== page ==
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Two weeks ago I wrote that India and Sri Lanka would
make it to the Coca Cola Cup final.
A few days into the tournament I looked like a buffoon as
India made a mockery of form, losing their first three matches and looking more like the Batliboi Second XI I used to play against on boozy Sundays than a
However I now find myself being compared to Nostradamus, for the
Indians found some magical elixir and left their critcis (i.e.
you and me) flabbergasted as they roared back to win their
next three matches and a place in the final.
Which leaves us with only one conclusion: if you bet
anything on this final you're insane. After all, it's evident,
the incredible has become the ordinary, anything is possible.
Rahul Dravid, I know, will be shaking his head like a sage,
for when we spoke midway through the tournament, he
wondered why everyone was panicking. He said the pitch was
a trifle slow and the young blokes required settling down but
that things would fall into place eventually. One got the
feeling that like a good team man he was saying things he was not quite sure he
Still, it is the young blokes indeed who have done the
damage, Yuvraj with a 98 and Sehwag with a clean 100 in the last two matches. But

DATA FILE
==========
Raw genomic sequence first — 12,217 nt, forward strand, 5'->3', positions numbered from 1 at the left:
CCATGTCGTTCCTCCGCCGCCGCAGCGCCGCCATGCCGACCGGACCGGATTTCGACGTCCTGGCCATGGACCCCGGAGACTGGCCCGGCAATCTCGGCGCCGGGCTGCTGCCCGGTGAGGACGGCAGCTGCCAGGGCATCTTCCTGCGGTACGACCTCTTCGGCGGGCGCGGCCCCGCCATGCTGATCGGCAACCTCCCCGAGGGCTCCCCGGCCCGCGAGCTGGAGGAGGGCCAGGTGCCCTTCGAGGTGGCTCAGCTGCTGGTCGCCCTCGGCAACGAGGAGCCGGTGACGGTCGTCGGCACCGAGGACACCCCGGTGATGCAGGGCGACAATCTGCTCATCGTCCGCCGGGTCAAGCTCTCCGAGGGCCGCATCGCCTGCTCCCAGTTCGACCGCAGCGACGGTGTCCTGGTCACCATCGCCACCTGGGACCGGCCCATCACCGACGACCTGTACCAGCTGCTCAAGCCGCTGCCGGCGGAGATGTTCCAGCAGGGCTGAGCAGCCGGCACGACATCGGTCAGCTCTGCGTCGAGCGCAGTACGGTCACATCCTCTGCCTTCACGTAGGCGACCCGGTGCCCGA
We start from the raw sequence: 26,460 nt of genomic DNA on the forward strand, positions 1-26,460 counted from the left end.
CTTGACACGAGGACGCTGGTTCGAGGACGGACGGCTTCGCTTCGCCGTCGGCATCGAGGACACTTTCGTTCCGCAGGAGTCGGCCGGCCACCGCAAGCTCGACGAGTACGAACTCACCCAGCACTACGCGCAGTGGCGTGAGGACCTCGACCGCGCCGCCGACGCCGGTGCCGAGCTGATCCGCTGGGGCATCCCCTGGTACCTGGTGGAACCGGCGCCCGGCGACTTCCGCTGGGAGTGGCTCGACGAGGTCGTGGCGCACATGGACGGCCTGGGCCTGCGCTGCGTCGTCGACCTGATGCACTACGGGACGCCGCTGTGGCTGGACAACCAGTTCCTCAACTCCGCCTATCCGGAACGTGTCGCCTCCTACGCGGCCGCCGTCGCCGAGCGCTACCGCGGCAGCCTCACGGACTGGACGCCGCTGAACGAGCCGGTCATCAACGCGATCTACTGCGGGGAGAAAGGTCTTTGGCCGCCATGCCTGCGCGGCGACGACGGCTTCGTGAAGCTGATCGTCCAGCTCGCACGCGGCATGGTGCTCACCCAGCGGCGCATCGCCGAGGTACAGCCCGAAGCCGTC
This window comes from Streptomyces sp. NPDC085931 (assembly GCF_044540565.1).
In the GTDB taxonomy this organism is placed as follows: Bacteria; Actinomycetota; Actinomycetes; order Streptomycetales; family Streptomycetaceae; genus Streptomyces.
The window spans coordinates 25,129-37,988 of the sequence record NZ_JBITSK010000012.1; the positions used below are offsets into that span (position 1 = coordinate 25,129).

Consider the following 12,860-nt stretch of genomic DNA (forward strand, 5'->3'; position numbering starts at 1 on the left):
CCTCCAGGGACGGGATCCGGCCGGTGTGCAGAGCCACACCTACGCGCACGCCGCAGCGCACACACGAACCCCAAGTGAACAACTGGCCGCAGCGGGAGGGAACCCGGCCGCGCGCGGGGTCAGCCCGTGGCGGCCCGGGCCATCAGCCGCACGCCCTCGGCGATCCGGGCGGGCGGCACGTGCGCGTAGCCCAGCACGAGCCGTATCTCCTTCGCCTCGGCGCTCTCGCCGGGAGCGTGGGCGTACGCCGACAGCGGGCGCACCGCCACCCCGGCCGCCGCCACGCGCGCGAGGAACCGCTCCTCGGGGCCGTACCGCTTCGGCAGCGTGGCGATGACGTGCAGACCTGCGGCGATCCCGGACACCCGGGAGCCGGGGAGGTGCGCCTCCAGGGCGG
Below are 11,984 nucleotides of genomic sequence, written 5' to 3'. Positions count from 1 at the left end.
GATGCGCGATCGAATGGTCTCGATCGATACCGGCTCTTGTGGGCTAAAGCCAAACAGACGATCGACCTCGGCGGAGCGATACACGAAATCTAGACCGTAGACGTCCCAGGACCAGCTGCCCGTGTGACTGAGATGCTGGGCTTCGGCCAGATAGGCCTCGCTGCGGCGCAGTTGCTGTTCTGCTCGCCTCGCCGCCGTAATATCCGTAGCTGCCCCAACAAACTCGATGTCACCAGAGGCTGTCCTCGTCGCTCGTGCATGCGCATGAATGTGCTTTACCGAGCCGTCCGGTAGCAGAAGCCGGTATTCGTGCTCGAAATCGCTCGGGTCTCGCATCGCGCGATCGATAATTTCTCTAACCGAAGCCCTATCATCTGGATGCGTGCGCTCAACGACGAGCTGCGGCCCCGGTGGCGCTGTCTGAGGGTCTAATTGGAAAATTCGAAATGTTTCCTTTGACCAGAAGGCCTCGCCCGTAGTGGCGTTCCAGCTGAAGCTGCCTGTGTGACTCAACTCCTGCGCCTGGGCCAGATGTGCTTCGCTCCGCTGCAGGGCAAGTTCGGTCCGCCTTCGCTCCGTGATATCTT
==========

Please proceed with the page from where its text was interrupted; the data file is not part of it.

does it mean that much? The captain will say "See, I told you"
but any skepticism is not totally unwarranted. After all, if you
look at the evidence, the chances of Yuvraj or Sehwag firing
in the final is remote.
For a batting country, India's scoring sheets have been dismal.
Take a look:
Yuvraj: 6, 12, 28, 98
Saurav: 5, 69, 4, 0, 64
Laxman: 60, 17, 1, 87, 10, 0
Dravid: 15, 49, 27, 43, 47, 57
Badani: 2, 6, 11, 2, 35
Sehwag: 0, 33, 27, 0, 100
Khurasia: 12, 0
Sodhi: 18, 19, 9, 30
Dighe: 9, 11, 0, 3
Not a single player, with the possible exception of Dravid
(who's topping the tournament averages with 59.50), has
even flirted with consistency. Even if each player hung
around and nudged his way to 30, all added up that's a decent
score. But no, Yuraj and Sehwag keep on with their Viv
Richards impersonations and Laxman, as one teammate put
it, "is like Azhar, not consistent, but playing some beautiful,
The batting order seems to be changed more often than my
wife's shopping list, every combination from Yuvraj/Ganguly
to Yuvraj-Khurasia to Khurasia-Sehwag to Ganguly-Sehwag
trying their luck at opening. After a 142-run first wicket
partnership in their sixth and final league match, you might
think the last named pair fits the part best. Except in their
fifth match, both opened and were out for a duck. Go figure.
The truth is this: to win India needs a good batting
And that's because, astonishingly their bowlers have been
saving them. Despite spankings by Sri Lanka in Sharjah, here
on their home ground, India actually has knocked them over
in 2 of their 3 league encounters. And they've done that by
keeping the Lankan score below 200 in those two wins: 183
when Lanka batted first, 181 when they chased. It follows that
six of the top 10 names in the Best Bowling Averages are
But Sri Lanka, younger in years on the international scene,
have improbably become better big-match players, more
adept at stealing the thunder. Thus, despite indifferent
form with the bat (but don't forget home advantage) it's hard to look past them in the final.
Which knowing my luck means that India will win.